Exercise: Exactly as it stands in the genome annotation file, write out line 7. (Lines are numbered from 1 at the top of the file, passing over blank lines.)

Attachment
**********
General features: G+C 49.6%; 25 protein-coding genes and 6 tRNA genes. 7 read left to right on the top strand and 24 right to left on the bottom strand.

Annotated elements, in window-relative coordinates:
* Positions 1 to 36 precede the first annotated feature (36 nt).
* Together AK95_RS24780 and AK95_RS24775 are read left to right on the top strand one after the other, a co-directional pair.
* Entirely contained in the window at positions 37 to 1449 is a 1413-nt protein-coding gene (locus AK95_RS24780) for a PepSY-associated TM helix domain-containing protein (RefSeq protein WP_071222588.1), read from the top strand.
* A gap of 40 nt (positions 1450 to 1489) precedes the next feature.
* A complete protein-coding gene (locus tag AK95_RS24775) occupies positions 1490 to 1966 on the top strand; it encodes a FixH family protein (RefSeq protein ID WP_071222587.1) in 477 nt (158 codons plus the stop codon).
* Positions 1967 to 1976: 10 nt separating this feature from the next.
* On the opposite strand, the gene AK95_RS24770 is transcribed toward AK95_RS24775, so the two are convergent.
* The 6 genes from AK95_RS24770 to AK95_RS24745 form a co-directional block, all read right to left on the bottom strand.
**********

* A complete protein-coding gene (locus tag AK95_RS24775) occupies positions 1490 to 1966 on the top strand; it encodes a FixH family protein (RefSeq protein ID WP_071222587.1) in 477 nt (158 codons plus the stop codon).